Type I collagen self-assembles into three-dimensional (3D) fibrous networks. These dynamic viscoelastic materials can be remodeled in response to mechanical and chemical signals to form anisotropic networks, the structure of which influences tissue development, homeostasis, and disease progression. Conventional approaches for fabricating anisotropic networks of type I collagen are often limited to unidirectional fiber alignment over small areas. Here, we describe a new approach for engineering cell-laden networks of aligned type I collagen fibers using 3D microextrusion printing of a collagen-Matrigel ink. We demonstrate hierarchical control of 3D-printed collagen with the ability to spatially pattern collagen fiber alignment and geometry. Our data suggest that collagen alignment results from a combination of molecular crowding in the ink and shear and extensional flows present during 3D printing. We demonstrate that human breast cancer cells cultured on 3D-printed collagen constructs orient along the direction of collagen fiber alignment. We also demonstrate the ability to simultaneously bioprint epithelial cell clusters and control the alignment and geometry of collagen fibers surrounding cells in the bioink. The resulting cell-laden constructs consist of epithelial cell clusters fully embedded in aligned networks of collagen fibers. Such 3D-printed constructs can be used for studies of developmental biology, tissue engineering, and regenerative medicine.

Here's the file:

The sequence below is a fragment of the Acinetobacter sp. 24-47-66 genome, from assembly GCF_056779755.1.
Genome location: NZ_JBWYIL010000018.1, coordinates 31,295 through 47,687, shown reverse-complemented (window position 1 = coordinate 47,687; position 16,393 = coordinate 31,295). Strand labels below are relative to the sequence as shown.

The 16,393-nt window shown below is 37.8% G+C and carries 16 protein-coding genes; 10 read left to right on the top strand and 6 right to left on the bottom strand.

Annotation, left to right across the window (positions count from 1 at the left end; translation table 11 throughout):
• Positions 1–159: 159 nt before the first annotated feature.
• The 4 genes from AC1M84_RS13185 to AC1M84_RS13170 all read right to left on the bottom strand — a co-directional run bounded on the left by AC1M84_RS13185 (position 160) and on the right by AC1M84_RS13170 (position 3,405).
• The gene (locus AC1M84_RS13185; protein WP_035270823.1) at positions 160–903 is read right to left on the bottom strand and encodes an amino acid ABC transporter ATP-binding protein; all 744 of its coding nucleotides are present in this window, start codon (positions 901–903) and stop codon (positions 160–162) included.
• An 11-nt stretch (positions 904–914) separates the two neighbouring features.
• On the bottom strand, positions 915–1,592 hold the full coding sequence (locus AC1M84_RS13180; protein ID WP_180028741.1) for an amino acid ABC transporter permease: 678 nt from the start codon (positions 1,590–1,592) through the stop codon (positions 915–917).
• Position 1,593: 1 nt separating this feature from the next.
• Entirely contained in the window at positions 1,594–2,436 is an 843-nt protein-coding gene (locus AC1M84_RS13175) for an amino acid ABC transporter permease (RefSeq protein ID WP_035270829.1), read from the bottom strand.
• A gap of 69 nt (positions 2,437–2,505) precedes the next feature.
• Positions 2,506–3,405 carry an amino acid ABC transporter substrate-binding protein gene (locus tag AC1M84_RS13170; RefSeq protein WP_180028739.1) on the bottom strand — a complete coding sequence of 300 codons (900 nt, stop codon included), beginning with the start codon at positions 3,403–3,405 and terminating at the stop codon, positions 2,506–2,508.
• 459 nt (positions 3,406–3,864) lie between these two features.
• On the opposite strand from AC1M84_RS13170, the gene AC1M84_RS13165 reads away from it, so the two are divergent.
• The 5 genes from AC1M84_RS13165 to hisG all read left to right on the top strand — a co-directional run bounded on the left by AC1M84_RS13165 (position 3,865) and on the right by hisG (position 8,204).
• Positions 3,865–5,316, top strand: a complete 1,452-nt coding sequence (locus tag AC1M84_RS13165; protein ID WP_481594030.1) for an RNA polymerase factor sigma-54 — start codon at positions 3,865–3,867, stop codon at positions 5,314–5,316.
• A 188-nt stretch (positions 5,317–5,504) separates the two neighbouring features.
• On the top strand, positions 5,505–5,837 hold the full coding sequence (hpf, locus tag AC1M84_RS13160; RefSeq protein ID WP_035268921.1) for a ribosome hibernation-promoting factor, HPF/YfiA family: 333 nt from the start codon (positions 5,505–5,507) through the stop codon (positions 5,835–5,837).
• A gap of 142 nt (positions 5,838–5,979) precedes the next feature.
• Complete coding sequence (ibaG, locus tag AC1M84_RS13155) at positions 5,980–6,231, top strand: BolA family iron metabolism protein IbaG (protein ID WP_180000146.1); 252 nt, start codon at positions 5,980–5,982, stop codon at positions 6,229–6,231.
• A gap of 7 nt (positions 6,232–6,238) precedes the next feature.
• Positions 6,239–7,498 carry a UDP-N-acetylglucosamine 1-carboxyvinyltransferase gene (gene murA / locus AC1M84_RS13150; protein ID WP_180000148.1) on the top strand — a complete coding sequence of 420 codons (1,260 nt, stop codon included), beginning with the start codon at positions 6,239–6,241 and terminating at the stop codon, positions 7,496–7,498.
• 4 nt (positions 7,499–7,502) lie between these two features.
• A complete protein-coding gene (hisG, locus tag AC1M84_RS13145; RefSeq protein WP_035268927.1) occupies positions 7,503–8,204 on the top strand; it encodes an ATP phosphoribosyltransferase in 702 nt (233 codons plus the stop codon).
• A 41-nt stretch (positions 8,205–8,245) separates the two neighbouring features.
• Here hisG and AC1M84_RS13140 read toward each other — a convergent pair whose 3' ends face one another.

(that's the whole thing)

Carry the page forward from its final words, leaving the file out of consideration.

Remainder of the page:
All Science Journal Classification (ASJC) codes
- Condensed Matter Physics